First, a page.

GIACC.PACS 11.LOGO.2021


PACS Standard 11:

Independent Monitoring

PACS Standard 11 forms part of GIACC’s Project Anti-Corruption System (PACS), which comprises 15 PACS Standards (see links at foot of this webpage). 

[NOTE:  The webpages on PACS Standards 1 to 15 are being updated until 20th October 2021, during which time the page content may not be complete, and there may be inconsistencies on these pages.]

Requirements

  1. Monitoring:  The Project Owner should ensure that the Project is monitored by an independent monitor in accordance with paragraphs 2 to 9 below.
  2. Selection, qualifications, appointment, and termination of appointment of independent monitor:
    1. The Project Owner should request an independent and reputable body to select the independent monitor. 
    2. The independent body should select a monitor who is:
      1. a reputable individual or organisation
      2. independent of the Project Owner and any other organisations or individuals involved in the Project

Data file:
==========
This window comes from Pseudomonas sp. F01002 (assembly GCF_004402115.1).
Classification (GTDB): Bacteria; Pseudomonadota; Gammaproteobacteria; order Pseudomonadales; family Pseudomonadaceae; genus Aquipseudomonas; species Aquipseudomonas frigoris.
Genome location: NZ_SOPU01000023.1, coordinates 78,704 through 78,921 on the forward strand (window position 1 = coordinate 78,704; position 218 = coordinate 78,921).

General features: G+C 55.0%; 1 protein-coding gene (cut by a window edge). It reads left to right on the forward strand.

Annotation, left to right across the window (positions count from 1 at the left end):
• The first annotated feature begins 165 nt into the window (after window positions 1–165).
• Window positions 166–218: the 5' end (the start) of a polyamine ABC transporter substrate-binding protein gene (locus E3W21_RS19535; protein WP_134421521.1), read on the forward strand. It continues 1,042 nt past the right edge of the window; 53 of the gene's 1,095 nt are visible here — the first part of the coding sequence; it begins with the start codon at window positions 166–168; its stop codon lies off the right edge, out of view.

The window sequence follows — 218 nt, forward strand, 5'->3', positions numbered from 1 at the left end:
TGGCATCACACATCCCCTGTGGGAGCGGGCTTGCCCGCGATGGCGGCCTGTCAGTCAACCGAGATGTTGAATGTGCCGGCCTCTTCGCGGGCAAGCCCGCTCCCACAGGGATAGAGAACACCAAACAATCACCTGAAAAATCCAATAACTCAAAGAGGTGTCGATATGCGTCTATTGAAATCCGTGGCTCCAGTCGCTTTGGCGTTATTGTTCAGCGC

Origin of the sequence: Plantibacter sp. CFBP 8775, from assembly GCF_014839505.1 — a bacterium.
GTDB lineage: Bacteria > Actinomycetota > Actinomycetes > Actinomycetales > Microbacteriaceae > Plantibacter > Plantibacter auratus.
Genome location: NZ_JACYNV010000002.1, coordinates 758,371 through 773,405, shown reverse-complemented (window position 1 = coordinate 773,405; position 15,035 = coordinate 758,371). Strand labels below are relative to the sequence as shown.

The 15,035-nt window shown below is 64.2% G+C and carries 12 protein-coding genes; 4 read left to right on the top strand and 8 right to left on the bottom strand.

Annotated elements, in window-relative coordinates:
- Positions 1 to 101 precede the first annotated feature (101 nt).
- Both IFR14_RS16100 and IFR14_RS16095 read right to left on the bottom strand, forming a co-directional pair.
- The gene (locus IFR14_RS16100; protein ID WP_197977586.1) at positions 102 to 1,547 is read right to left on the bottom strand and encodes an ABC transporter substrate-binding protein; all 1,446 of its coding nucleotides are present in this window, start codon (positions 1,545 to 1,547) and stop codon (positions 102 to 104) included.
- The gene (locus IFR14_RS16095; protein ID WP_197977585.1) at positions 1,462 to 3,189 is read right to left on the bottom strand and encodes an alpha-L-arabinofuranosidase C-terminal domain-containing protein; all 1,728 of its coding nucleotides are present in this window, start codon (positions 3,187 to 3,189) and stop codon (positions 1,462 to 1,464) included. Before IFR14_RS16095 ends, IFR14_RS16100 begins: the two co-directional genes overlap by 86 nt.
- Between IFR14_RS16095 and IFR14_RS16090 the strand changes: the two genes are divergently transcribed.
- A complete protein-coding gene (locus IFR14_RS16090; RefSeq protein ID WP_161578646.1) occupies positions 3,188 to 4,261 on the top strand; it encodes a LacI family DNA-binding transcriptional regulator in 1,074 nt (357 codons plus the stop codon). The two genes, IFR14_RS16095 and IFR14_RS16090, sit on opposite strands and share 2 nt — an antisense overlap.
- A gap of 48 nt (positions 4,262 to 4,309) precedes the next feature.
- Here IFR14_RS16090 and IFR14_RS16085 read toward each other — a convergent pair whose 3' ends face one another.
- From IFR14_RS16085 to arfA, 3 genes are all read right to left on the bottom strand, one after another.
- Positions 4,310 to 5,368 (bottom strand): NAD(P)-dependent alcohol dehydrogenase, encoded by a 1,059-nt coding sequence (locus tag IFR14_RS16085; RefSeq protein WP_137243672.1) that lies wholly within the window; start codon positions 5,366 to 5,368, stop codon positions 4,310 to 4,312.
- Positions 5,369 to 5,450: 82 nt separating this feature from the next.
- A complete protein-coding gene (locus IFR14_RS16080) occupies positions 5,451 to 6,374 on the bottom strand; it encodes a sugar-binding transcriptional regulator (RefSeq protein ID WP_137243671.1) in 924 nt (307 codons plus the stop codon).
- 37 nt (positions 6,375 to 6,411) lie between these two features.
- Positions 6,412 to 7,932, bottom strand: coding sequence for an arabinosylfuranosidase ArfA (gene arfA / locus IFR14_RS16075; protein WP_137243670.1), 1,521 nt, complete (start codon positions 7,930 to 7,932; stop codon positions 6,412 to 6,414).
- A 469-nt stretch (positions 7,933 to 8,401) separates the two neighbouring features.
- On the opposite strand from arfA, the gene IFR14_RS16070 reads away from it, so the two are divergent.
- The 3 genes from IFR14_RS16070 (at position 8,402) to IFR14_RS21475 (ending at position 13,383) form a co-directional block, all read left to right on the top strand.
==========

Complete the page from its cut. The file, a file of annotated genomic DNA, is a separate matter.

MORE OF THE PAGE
3. without any conflict of interest in relation to the Project Owner or any other organisations or individuals involved in the Project
      4. competent
      5. appropriately qualified and experienced.
    3. The independent monitor who is selected should be appointed and paid by the Project Owner or by another appropriate body.
    4. The independent monitor may be appointed to perform only the functions stated in this PACS Standard, or may be appointed to perform the functions stated in this PACS Standard and other monitoring functions.
    5. Depending on the Project’s size, value, complexity and corruption risk:
      1. one or more than one independent monitor may be appointed
      2. the independent monitor’s appointment may be full time or part time
      3. different independent monitors with appropriate skills may be appointed to monitor different Project activities.
    6. The date of commencement of the independent monitor’s appointment should be sufficiently early to enable the independent monitor to fulfil the independent monitor’s obligations in paragraphs 3 and 4 below.